I just wanted to ask question for Carol with respect to the free cash flow. As you work from what's called the mid-point of this year's guidance, $300 million to roughly doubling to $600 million in '16. What are the big buckets? So, I mean, you talked a little bit about CapEx differential? Is there -- 2 pieces there. Is it differential for restructuring cash you're anticipating, number one? Is there a -- it sounds like in 2016, you're talking about resin costs falling a chunk as shale gas comes online? Is there a big working capital differential within there too? Just maybe a little more color on what the buckets are.
Carol P. Lowe
So the key components, the CapEx, $180 million to $200 million, that is in the 2016 number, as compared to $160 million that we're forecasting for 2013. From a cash interest standpoint, we'll be at $255 million in the 2016 number versus the $290 million of cash interest that we expect for 2013. We will have approximately $135 million in restructuring charges that'll flow through for cash flow for 2013. We don't have any in the cash flow model for 2016. With respect to raw material cost and purchase component, the mid-single-digit inflation that we have modeled in, we've actually molded that in for all 3 years within the planning period. So even though we do expect additional capacity to come online in 2016 relative to ethylene, which then will drive through for resin, it's coming online in availability. So we have taken a conservative approach in terms of the raw material cost and aren't modeling in any benefit for that additional supply specific to 2016 because really, reality is, we would expect to see more benefit in periods after 2016.
Jerome A. Peribere
Okay, Charlie? I guess we're going to go to the last question, and you need to know that we are -- as we go to the booth, you're going to have the business presidents and/or the other executives there. So you also can continue and ask questions.
I've been following this thing for about 35 years. So first of all, Dr. Kadri, I am impressed. I got to tell you.
I didn't understand half of the things you said, but I appreciated it. I didn't really appreciate and I'd like some granularity on this. And then I have a somewhat second question is basically, Ecolab, which was one time, I know, 4 years ago, was Economic Laboratory, which was a piece of junk. And then they had a management that basically decided to "circle the world and circle the globe and circle the moon." They went from selling cleaning products to rats -- killing rats to buying Nalco, and now they're buying Champion. They have basically become a larger and larger entity in the world of services to the industrial institutional world. So how do you align yourself up against them because you obviously showed one chart that showed all the areas you participate in and where they are participating. But I don't understand how -- what's the game plan, other than right-sizing and all that, which is fine because you have to do that. But how do you align yourself up competitively? Is this to become a duopoly, you think? Or is it to become everybody's out to kill each other? Or is it going to be something where you're differentiating from them, you're not going to sell rat killing services and boiler treating services, and energy services? How do you align yourself up? And then I have a second question.
Jerome A. Peribere
So Ilham is going to make a comment. What I'd like you -- it's not a duopoly. You add their market share with ours, and it is, by far, below 30%. So that's number one. And number two, we are overlapping in many segments. But there are plenty of segments where we're not. But why don't you...
Well, thank you. It's a great question. First of all, I always respect competition. In my 20 years of experience, it's good to have good competition, all right, because it makes us better. So that's number one statement. Number two, as Jerome said, if you add us but also the others, and I'll come to the others, it's about 1/3 of the market. So when we are -- we were, as well, internally very myopic on number one, two, three. I'm telling to my people, look out there, there is 70% or 80% of the market available to us. Let's come back to our uniqueness and differentiate -- and by the way, I call on you guys to really compare apples with apples, so institutional, the new Diversey Care, it's $2.1 billion. It's the $3 billion probably they have, okay? So that's the number they have to match. Because obviously, as Jerome said, we are not covering the same markets, right? Always. Please, I reminded you, and I wanted you to really take it away from today's presentation, we are the only one in the world, and please come to our booth to see that, that have chemicals, machines, tools, [indiscernible] and consulting, right? In the machines world, we -- there are other competitors than Ecolab, right, et cetera, et cetera. Now you can challenge me. Maybe this is a tough question. You can say, what did you do with this so far? Probably we can do a better job. I'll give you an example. In R&D and Bob knows that our R&D department in the machine was not speaking with chemicals. They were 2 two separated entities. One is [indiscernible] and other one in [indiscernible]. I want our component, our solutions to speak to each other, because when we would supply intelligence machine, supplying the right amount of water of chemical, then we have a unique value proposition. And we are sitting on it. So I actually believe we are not cloning here any other competitor. We are not serial restructurer. We will do whatever I have to do to fix the business. That's why I was hired. But we are reimagining the future of this business. And that's what I try to share with you. It's a system story. It's a knowledge business story. And if you come, we'll share with you some great breakthrough innovations, stories which are amazing and which created the wow moments for me since accepting the job.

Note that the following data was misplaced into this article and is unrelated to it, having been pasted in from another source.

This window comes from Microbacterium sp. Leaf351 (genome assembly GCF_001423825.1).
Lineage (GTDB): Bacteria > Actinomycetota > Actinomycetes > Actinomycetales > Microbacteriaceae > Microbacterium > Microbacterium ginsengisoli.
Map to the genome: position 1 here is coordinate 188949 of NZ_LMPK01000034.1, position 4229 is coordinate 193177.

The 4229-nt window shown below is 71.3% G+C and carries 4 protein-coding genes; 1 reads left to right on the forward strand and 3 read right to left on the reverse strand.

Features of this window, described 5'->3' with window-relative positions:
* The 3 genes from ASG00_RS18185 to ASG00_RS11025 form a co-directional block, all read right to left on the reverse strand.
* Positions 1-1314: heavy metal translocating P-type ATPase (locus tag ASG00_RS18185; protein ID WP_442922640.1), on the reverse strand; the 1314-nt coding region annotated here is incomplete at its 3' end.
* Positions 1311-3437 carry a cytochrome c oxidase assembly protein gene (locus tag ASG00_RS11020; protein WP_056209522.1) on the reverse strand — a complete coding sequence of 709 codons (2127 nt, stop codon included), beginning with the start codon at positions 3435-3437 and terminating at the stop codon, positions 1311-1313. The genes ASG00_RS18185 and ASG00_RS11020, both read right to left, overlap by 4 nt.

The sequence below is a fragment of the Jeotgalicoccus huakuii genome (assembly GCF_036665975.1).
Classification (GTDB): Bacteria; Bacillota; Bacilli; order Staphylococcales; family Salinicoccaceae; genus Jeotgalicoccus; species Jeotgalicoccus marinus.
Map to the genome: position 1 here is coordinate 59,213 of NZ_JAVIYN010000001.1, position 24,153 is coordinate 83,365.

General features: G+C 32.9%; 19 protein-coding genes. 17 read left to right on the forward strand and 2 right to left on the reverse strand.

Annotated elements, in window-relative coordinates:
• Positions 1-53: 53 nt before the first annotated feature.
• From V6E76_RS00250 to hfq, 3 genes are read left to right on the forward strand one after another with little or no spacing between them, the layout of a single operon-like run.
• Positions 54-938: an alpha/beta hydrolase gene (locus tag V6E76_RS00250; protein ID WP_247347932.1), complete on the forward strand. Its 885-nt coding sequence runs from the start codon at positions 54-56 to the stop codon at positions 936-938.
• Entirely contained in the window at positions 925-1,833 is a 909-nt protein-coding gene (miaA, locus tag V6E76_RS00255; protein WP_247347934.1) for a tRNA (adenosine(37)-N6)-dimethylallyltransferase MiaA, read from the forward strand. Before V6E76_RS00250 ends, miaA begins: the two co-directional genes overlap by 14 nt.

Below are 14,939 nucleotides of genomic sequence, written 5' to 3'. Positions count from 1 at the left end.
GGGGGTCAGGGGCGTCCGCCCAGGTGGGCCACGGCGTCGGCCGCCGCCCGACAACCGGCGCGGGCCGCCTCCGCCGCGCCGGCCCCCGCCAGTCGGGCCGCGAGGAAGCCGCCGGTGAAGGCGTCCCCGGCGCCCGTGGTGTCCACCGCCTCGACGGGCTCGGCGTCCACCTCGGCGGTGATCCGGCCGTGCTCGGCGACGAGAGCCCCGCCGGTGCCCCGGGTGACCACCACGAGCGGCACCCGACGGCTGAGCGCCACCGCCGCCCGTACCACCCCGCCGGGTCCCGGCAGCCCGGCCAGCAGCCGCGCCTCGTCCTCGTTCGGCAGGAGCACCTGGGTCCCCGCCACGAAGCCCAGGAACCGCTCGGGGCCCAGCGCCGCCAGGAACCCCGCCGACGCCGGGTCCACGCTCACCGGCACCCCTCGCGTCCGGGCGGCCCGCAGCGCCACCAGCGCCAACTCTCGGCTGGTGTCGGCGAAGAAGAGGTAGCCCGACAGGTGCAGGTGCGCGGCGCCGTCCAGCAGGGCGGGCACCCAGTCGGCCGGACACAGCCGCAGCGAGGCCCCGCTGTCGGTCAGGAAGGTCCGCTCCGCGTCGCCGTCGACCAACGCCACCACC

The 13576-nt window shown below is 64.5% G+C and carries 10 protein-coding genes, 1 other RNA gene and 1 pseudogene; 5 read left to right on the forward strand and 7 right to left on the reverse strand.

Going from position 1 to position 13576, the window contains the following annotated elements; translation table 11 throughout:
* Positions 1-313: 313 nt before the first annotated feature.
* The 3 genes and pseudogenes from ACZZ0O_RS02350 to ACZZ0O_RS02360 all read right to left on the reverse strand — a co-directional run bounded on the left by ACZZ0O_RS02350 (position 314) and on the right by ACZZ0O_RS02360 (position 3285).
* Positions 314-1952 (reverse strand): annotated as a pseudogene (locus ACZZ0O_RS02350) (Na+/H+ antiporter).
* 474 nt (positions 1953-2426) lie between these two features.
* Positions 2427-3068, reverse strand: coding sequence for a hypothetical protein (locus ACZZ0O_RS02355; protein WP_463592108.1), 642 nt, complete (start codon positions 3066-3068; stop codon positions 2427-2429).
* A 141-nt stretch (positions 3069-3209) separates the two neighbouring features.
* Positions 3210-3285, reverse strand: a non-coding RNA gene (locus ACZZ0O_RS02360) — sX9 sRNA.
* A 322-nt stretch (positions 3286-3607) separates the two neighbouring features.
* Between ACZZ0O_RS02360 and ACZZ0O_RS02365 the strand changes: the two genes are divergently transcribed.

Jerome A. Peribere
Thank you. Thank you very much. You can ask your next question in the booth. So with this, we are -- we have a webcast, which is going to close.
Yes. So everybody on the back of your name tags, you have a number, which has a designated group. We'll have the 3 business leaders back at the booth as well for a very product-focused and a very product-centric view. Please join us at the solutions showcase. Thank you.